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High visibility is not just for trucks…it applies to your workers as well. A couple of months ago in my interview in this newsletter with Edward Maghakian, another well-known safety expert, Ed identified that employees not wearing high-visibility clothing were still an issue. No sooner did I finish writing the article than I saw a driver working around his truck wearing a t-shirt advertising some monster truck wheels. To begin with, he didn’t look professional. More importantly though, the t-shirt spoke loudly about the company’s lax attitude about safety. Employees should be wearing high-visibility clothing such as shirts and safety vests.

 

Get up a couple of hours earlier and go visit a few trucks each day. If the drivers are wearing high visibility clothing, comment positively on their safety attitude. If they are not, take the appropriate action. Wearing high visibility clothing is essential for the safety of your workers. Don’t let them leave home without it.

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4. Topic of the Month: How to Present like a Pro: Part I

From time to time during your career, you will be called upon to make a presentation. It might be for a rate increase, convincing a city council to accept your proposal, or to a group of employees you want to motivate to provide higher quality service. It doesn’t matter if the group is five or 50--the process is the same. You have to develop the presentation and then deliver it. If you keep a few simple things in mind, your presentation will be a success, and you’ll look like a pro.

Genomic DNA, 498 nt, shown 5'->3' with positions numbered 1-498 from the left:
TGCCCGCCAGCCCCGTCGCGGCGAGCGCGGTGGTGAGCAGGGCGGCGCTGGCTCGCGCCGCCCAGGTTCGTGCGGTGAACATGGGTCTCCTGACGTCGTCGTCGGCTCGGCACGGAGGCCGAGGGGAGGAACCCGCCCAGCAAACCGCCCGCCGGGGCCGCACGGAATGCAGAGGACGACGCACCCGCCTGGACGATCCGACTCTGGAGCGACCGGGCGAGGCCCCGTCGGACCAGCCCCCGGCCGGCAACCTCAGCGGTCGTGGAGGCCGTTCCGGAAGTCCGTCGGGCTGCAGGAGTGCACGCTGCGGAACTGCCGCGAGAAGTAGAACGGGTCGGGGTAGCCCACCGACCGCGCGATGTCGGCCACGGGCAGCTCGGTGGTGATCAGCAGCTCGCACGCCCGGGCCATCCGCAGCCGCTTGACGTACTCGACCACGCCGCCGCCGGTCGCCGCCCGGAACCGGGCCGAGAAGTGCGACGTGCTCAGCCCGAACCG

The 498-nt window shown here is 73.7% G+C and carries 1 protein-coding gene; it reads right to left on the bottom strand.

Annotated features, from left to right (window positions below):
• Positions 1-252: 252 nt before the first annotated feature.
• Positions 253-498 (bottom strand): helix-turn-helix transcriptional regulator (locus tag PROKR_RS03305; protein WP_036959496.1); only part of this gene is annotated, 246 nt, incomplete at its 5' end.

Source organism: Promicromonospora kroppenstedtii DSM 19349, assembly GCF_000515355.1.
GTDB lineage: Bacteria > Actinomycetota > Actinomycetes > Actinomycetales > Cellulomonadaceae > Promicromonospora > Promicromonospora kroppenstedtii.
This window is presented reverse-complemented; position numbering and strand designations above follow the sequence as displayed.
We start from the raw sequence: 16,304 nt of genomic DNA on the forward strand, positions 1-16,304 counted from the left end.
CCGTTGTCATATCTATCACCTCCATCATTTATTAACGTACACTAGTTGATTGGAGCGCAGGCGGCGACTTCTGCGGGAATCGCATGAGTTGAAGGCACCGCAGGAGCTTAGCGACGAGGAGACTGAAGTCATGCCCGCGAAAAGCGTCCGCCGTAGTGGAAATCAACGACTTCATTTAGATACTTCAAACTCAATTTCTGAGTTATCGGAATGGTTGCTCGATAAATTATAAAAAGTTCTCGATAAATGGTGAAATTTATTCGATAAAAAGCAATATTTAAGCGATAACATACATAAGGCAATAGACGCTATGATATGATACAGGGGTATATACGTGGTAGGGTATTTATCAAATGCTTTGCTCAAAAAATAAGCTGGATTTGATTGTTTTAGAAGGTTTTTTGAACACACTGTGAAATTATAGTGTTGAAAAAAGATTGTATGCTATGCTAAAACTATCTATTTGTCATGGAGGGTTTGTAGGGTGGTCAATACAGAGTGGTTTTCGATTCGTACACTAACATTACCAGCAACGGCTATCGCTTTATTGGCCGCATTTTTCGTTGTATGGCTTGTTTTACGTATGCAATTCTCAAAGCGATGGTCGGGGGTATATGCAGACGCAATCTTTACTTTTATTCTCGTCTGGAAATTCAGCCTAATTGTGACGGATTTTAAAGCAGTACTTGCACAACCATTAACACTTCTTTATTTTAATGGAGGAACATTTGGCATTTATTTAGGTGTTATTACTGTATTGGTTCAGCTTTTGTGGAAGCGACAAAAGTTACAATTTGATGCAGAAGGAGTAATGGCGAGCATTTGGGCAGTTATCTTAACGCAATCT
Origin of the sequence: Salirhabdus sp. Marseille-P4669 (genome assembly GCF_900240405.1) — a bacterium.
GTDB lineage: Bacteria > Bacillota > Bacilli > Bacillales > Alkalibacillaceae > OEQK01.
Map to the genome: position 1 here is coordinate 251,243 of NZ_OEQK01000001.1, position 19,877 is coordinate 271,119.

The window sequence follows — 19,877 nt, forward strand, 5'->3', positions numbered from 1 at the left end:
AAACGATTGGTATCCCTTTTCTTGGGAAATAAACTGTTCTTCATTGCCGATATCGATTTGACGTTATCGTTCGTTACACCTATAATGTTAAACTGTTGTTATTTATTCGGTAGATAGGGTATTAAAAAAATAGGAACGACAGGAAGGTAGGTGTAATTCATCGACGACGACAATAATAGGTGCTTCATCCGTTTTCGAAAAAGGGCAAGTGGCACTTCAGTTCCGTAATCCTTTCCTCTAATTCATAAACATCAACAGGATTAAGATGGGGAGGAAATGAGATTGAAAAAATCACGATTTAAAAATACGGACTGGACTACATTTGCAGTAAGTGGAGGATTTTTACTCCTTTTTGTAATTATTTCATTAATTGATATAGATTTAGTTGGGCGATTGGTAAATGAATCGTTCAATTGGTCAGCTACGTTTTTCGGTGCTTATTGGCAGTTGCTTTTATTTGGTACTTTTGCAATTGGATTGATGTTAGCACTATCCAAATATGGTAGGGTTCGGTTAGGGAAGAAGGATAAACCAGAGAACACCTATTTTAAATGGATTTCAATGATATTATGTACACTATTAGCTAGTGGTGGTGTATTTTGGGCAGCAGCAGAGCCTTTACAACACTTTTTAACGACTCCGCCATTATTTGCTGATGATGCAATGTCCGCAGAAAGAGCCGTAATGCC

First and foremost, remember that you are your presentation. Slides, visual aids, and props are there to serve you, but they are not the presentation. It’s easy these days to develop a glitzy slide or video show on your desktop computer, but be careful. Too much glitz can take away from your message. When crafting it, you want to adhere to the KIS principle…Keep it Simple. This is the time when less is more.

When you start to develop your presentation, take a few minutes to carefully construct your message. What is it you want your audience to remember? Are you trying to motivate or inspire them? Is this a call for action? What’s in it for them? Write out a few sentences that capture your message. Unless you clearly know what you want your audience to take away, you’ll have a difficult time pulling your presentation together.